Trail Notes: Water Music

Trail Notes: Water Music

Paul Salopek watches a fish auction in Rabigh, Saudi Arabia and listens to Saudi fishermen sing traditional sailor anthems. They are trying to preserve the cultural tradition of shanties of the Red Sea.


5 - 12


Social Studies, English Language Arts, Storytelling, Anthropology, Geography

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In celebration of the ten-year anniversary of Paul Salopek's first steps on his Out of Eden Walk journey, this dispatch is now available for educational use in fifth- and eighth-grade reading levels. The original text is available as the default reading level, as well as on the Out of Eden Walk website.

By Paul Salopek


In the Saudi Arabian city of Rabigh, the fish auctioneer sits on a wooden stool in the market and calls out the bids, or offers, on the catch of the day. “35 riyals … 35 … 35 … 40 … 40 … 45 …” Riyals are the currency of Saudi Arabia.

The chant sounds like a prayer or the repeated cry of a shorebird. Bangladeshis and Indians do most of the fishing in Saudi Arabia. (Many Saudi fishermen have given up because there aren’t a lot of fish to catch.) The fishermen drag burlap sacks into the market. The sacks contain many different kinds of fish, including the nagel. It is a grouper the color of fire, and it is overfished. The auction is over in less than an hour.

In the beach town of Thuwal, a Saudi fisherman named Anwar al-Jahdali sang for me. The songs he sang were as old as the boats that once sailed through the Red Sea. The words told of the forgotten names of winds, lost love, and pleas to Allah for better fortune. Anwar couldn’t understand where the fish had gone. The government has closed popular fishing grounds, and still the fishhooks come up empty. He said the fish have “traveled somewhere else.” I thought of my own time spent on fishing boats in the Indian Ocean and the North Atlantic. We thought we were special and free. We saw ourselves as the last hunter-gatherers in the post-industrial world. We fished along the Georges Bank until we turned it into a desert.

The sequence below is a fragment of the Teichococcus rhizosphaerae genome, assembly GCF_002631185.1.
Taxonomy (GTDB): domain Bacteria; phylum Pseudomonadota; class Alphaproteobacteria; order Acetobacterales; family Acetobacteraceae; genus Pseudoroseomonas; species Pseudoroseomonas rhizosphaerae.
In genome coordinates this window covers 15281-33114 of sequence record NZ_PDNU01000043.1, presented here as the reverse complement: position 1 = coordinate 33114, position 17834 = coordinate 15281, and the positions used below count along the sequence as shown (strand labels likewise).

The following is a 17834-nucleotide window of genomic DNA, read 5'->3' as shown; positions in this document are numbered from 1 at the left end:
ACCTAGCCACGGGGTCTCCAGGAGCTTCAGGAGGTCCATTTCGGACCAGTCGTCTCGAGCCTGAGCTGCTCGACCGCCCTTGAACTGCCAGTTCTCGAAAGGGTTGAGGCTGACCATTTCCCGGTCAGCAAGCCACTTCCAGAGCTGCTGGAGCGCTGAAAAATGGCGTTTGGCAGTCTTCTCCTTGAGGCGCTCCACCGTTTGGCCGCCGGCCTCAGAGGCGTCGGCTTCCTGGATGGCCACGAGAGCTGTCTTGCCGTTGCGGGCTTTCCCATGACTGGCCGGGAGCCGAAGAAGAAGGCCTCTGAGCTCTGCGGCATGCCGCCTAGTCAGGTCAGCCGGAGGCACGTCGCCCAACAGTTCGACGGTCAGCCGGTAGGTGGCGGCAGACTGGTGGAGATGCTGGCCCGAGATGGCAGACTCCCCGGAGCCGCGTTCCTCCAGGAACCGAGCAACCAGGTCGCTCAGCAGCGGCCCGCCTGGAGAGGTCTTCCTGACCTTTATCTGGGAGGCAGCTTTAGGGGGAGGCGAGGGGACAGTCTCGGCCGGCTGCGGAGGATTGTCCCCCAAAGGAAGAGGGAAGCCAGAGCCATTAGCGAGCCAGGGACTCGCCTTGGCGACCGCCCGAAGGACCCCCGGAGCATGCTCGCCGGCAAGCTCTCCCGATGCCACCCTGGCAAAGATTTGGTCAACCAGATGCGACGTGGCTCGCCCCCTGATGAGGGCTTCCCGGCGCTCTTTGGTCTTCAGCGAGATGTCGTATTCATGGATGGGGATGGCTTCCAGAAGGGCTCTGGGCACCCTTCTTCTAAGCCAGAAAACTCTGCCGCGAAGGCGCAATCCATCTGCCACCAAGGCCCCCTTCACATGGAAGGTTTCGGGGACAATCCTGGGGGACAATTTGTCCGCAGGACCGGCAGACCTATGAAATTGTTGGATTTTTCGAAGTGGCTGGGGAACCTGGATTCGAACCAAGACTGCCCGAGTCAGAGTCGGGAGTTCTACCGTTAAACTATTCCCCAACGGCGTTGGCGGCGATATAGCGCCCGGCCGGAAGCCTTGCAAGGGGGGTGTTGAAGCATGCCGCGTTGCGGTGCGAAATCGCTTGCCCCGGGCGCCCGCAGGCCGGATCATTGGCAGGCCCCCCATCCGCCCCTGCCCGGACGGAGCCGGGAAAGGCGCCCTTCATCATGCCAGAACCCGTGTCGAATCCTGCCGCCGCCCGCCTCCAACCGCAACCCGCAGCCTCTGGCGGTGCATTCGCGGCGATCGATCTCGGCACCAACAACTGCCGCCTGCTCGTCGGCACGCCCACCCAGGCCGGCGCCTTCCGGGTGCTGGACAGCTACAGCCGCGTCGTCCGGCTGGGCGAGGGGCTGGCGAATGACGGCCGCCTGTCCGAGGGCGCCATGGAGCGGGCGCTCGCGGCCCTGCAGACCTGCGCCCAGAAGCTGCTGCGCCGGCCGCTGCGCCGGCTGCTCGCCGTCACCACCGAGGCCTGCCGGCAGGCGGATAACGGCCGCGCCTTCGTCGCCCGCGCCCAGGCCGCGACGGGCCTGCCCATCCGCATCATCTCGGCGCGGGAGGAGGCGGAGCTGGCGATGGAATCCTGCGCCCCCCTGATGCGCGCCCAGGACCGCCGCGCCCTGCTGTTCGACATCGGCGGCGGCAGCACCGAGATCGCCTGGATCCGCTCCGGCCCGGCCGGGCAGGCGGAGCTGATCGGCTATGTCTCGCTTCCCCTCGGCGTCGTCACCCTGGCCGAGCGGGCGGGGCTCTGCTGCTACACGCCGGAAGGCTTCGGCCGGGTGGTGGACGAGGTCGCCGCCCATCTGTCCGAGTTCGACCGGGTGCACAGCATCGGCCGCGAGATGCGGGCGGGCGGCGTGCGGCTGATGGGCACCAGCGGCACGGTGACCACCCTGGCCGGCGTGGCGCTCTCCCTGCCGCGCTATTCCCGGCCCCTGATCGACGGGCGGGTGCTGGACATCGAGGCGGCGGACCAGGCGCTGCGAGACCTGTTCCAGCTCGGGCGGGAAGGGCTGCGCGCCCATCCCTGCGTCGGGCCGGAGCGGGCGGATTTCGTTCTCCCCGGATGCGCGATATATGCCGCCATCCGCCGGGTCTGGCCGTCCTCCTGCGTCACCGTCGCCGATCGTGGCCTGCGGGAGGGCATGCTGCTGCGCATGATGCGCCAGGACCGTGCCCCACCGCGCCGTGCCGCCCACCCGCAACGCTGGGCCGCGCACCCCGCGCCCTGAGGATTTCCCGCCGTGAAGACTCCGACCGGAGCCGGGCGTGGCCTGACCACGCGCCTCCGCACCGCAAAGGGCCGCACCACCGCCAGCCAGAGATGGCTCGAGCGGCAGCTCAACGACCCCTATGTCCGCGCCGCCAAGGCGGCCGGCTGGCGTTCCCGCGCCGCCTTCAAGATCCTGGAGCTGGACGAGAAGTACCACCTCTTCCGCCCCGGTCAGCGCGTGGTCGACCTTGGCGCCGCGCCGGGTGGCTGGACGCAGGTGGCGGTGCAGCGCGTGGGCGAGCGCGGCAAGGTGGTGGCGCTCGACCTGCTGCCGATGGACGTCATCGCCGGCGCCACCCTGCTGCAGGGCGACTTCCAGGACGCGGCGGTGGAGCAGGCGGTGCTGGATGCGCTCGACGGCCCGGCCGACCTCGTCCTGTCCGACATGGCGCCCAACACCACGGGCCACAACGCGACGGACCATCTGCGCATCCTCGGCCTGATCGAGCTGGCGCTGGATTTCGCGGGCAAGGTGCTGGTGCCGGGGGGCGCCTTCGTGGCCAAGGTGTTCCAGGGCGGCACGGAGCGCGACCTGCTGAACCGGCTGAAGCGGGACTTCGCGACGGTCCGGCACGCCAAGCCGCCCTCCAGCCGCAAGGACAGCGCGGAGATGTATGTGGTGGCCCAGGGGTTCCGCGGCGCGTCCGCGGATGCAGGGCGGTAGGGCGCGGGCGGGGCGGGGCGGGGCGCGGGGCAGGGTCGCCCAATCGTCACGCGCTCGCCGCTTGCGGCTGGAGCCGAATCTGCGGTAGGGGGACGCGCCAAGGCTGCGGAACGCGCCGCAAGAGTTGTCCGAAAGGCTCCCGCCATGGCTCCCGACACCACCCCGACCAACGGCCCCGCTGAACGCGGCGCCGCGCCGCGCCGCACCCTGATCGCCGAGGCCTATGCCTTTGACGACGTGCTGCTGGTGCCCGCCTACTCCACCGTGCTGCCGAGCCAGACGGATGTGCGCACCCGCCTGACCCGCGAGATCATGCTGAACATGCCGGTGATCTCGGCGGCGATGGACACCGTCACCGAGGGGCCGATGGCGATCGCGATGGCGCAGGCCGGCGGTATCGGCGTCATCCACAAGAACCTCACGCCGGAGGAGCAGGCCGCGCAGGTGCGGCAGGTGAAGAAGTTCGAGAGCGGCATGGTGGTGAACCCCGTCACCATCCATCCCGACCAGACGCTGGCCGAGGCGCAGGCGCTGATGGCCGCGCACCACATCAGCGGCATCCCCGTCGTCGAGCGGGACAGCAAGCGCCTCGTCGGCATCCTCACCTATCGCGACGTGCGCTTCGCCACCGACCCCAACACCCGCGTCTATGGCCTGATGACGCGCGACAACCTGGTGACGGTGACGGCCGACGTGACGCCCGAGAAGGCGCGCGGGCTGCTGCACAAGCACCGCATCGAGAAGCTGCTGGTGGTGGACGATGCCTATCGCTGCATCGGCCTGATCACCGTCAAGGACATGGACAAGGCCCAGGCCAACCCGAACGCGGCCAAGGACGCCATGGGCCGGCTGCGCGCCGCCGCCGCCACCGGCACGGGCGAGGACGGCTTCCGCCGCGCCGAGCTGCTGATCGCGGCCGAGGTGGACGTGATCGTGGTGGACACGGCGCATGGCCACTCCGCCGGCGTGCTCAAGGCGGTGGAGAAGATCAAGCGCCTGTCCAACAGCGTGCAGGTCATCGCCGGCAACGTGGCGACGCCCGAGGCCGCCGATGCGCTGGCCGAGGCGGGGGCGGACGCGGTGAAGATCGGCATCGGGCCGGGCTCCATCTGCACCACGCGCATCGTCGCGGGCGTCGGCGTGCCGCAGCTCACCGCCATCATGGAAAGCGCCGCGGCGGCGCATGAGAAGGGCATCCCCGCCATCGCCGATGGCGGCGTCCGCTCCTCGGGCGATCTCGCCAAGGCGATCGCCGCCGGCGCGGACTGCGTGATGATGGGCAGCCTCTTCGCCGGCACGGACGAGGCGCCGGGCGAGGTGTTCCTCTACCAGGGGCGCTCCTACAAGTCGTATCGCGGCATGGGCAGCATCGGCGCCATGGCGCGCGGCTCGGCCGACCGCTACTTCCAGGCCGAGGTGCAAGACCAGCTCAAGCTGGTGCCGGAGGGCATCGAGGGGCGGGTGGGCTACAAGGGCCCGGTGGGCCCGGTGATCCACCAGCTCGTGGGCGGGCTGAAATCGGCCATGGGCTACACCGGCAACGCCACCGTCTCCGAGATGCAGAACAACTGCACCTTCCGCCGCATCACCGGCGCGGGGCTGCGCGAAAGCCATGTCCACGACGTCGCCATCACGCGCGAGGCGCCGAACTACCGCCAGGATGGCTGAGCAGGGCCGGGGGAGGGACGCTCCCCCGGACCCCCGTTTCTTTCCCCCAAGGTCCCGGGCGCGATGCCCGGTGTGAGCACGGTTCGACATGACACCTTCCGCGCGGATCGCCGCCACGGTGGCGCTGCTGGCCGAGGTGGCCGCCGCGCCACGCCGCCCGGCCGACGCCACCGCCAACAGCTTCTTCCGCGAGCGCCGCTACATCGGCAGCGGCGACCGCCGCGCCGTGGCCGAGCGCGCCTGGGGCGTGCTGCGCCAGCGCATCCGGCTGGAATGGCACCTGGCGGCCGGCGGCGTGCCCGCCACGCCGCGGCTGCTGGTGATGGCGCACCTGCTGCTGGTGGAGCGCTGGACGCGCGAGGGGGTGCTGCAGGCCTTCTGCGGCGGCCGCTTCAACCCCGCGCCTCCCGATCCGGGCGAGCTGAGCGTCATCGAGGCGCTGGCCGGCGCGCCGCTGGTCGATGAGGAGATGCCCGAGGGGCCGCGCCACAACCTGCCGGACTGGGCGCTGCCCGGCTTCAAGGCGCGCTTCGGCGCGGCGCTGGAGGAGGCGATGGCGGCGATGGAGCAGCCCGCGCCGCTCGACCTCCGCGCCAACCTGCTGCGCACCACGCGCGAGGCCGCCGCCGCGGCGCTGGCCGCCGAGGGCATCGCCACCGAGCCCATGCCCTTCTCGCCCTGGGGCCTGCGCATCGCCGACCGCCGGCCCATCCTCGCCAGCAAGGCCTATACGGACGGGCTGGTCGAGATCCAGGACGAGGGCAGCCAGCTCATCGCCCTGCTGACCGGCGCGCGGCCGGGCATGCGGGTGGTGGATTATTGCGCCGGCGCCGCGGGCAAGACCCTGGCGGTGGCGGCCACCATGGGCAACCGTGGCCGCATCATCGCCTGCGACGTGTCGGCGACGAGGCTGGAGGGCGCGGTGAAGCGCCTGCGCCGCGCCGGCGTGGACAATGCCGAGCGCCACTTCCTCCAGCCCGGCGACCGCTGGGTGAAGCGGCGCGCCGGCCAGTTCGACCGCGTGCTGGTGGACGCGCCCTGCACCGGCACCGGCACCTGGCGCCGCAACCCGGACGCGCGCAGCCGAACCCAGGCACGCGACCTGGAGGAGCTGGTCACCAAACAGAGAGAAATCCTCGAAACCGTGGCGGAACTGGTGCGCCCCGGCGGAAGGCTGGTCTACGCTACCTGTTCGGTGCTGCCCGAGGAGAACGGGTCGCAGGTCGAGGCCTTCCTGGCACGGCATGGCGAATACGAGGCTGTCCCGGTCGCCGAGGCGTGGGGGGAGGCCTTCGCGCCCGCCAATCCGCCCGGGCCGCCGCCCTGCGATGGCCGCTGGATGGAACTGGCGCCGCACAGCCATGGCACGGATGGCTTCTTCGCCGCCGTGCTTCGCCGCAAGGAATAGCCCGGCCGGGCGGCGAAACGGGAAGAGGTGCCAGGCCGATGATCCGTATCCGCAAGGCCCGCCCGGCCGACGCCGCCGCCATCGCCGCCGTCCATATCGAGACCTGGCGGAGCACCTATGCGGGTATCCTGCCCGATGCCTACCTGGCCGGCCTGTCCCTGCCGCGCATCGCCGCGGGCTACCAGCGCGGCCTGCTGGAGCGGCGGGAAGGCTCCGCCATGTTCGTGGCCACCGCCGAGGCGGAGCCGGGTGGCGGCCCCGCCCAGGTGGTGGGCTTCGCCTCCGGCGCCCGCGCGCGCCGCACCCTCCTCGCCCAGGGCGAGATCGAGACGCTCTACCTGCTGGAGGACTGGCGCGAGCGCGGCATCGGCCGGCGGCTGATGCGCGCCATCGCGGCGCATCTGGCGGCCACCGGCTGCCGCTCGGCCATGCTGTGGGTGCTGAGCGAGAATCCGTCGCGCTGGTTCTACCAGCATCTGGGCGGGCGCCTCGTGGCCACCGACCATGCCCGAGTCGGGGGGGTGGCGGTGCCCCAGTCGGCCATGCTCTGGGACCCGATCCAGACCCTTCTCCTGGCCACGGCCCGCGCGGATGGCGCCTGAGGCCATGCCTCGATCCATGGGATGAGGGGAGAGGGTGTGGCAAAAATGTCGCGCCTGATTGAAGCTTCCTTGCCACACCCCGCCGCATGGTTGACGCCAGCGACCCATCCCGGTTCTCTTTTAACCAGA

Sixty thousand years ago, humans walked out of Africa. They ate their way across the globe, eating entire groups of animals. The seafood in the Red Sea, like food fish everywhere, has vanished down our throats. Meanwhile, the local fishermen of Saudi Arabia are at risk of disappearing. The University of Exeter in Britain has started sending ethnographers, people who study cultures, to Saudi Arabian towns like Thuwal and Rabigh. They will record the traditional songs of the Red Sea. The researchers say it’s important to record the last true songs of the sea before they become nothing but imitations.

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Oliver Payne
Text Levels
Web Producer
Bayan Atari, National Geographic Society
Instructional Designer
Dan Byerly, National Geographic Society
With help froms
Claudia Hernandez-Halper
Kate Gallery, National Geographic Society
Clint Parks
Last Updated

January 22, 2024

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